Let’s meditate on the truth that we make time for what we love. This helps to explain why we don’t do things that we want to do. Why don’t I read more? I tell myself I’m too busy. Yet, in truth, I don’t love it as much as I love exercise, which I never miss.
Why do we miss prayer so often? Because we don’t love being with Jesus. The proof is that, when we’re on vacation, we don’t spend more time in prayer. We do other things that we love more. Is the reason we don’t spend more time with our family because we don’t love them—is that true? Perhaps.
When we look at the Gospel, we see who loves what. It tells us that “a woman named Martha welcomed him into her home… But Martha was distracted by her many tasks; so she came to Jesus and asked, ‘Lord, do you not care that my sister has left me to do all the work by myself? Tell her then to help me’” (Lk 10:38,40). Martha is a saint, let’s be clear! She’s one who makes time to welcome Jesus, and, in St. John’s Gospel, she’s the one who has amazing faith in Jesus. However, in St. Luke’s Gospel, she’s ‘distracted.’ She loves Jesus, but not enough to let go of her work and do what’s more important. The reason Mary “sat at the Lord’s feet and listened to what he was saying” (Lk 10:39) is because she loved that more than good work.
Jesus says, “Martha, Martha, you are worried and distracted by many things; there is need of only one thing. Mary has chosen the better part, which will not be taken away from her” (10:41-42). ‘Distracted’ and ‘better’ are the key words. We’re distracted by good things, which we’re not supposed to stop, but put them in right order.
How much time should we spend in prayer daily? At least 15 minutes. Even if we have young kids? Yes. Because, if I were to call you on the phone, you’d give me 15 minutes. You’d say to your family that you’ve got to take this call. Once we realize that Jesus is calling us daily, then we’ll answer the phone. And, as we grow, we will increase the time we spend in prayer.
Our culture rationalizes our distractions. Many people have heard of the Canadian astronaut, Chris Hadfield, who has done much good in his field. However, in his own book, he refers to himself as a ‘largely absent dad’ (An Astronaut’s Guide to Life on Earth, 297), and he has a small section about his family life being secondary to his career (146-147). I can’t read his mind and heart, but the overall tenor is that his career was first, and he doesn’t regret it. Our culture puts career above family all the time, and this affects us.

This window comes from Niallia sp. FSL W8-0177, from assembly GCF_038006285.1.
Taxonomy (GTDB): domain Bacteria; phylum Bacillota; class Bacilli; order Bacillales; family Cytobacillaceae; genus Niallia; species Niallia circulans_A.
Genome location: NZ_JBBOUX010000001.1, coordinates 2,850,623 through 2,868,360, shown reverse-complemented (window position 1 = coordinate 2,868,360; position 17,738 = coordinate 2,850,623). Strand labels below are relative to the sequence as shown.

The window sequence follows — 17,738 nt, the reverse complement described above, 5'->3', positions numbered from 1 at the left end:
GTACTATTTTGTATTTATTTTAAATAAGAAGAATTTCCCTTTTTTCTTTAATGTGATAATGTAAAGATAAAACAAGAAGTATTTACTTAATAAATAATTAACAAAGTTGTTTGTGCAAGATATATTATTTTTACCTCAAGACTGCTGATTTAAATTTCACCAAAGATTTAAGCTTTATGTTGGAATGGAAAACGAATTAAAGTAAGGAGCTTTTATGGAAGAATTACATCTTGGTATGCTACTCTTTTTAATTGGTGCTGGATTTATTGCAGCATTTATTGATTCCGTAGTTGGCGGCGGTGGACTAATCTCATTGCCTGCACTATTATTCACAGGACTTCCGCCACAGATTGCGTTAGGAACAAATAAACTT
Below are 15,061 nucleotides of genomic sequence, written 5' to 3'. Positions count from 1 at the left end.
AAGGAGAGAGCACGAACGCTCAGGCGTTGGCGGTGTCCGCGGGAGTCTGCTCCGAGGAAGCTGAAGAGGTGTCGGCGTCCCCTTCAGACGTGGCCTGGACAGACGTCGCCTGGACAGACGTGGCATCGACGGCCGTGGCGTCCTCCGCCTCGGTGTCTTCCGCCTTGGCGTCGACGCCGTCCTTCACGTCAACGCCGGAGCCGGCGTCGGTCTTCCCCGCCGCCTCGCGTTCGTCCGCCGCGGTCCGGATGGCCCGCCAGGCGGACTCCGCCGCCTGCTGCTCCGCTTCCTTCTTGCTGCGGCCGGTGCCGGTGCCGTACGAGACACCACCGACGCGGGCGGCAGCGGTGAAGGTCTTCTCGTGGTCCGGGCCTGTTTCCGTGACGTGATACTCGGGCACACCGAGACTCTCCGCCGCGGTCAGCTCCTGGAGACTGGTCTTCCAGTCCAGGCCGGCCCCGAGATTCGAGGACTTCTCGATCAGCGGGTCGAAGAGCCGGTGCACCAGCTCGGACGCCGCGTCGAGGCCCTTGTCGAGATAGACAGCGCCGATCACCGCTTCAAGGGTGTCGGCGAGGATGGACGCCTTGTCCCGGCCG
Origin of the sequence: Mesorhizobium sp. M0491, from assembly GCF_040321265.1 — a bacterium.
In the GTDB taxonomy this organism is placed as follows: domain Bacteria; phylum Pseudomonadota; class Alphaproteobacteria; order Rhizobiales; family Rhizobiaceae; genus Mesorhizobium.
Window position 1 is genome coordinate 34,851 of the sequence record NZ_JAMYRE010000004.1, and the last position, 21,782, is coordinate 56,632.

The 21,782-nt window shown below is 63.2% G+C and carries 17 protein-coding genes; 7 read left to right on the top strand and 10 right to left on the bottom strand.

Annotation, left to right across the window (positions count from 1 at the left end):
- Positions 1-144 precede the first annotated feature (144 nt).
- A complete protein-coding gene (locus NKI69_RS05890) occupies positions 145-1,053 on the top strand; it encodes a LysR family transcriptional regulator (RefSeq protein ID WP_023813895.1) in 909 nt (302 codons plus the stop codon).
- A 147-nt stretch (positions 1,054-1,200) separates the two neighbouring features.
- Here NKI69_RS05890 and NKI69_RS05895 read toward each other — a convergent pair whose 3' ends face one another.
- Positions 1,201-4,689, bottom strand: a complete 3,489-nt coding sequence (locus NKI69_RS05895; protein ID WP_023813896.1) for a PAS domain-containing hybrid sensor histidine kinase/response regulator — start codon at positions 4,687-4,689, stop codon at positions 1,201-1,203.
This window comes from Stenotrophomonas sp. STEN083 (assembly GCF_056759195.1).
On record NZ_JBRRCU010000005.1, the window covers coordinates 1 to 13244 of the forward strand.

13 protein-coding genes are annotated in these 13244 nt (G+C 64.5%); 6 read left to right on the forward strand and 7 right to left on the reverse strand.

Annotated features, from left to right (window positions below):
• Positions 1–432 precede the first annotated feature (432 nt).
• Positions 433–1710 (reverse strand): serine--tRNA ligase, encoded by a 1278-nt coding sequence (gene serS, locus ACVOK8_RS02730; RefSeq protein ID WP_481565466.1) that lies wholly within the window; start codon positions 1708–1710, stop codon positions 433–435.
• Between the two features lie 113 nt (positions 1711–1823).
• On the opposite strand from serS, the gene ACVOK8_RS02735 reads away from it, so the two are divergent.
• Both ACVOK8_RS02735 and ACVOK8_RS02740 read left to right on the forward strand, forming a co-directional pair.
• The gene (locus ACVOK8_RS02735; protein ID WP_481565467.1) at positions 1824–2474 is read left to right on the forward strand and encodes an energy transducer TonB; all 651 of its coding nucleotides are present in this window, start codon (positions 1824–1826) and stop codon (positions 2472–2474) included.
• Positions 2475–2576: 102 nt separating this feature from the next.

But Jesus gives clarity when He says ‘there is need of only one thing.’ The Church has always viewed today’s Gospel as showing how the contemplative life is higher than the apostolic life. People who are called to a life of prayer and contemplation are doing something higher than someone like me who spends most of his time helping other people. Both are good, but one will last longer. In heaven, I won’t be helping other people; I’ll be loving them, but our focus will be on praising God. So, I’m not supposed to stop my ministry because it’s good and it’s my vocation, and hopefully my path to becoming a saint, but I shouldn’t neglect my prayer to serve all of you.
Two weeks ago, I mentioned the four-times Fittest Man on Earth, Rich Froning. He said in his book that his priorities are faith, family, fitness, in that order. He wrote, “When we have kids, I won’t neglect them or fail to spend enough time with them. Both of my parents were there for me when I was growing up—and they still are—and I’m going to do the same for my kids” (First: What It Takes to Win, 254). And, as soon as he and his wife adopted a girl, he retired from individual competition.
The truth is: We make time for what we love. All of us can ponder if we’re neglecting anyone: Jesus, our parents, children, etc. The Holy Spirit puts it on our heart, and we need to avoid rationalizations, but pray about what we love.
Don’t be discouraged, but let today’s truth be motivating. Tell yourself that you do love Jesus and your family, and so you should change your actions.
During the announcements, we’re going to show a video about the Hallow app, which is considered to be the best Catholic prayer app available. I must say that I’m deeply impressed at how it teaches us to pray with different methods, and how we get to input how much time we have to pray, what our goals are, and our preferences for prayer.
This Sabbath Summer is the time to reveal the truth: If we go to Mass, pray more, spend more time with family, in exercise, it will be because we love those people and things. We make time for what we love.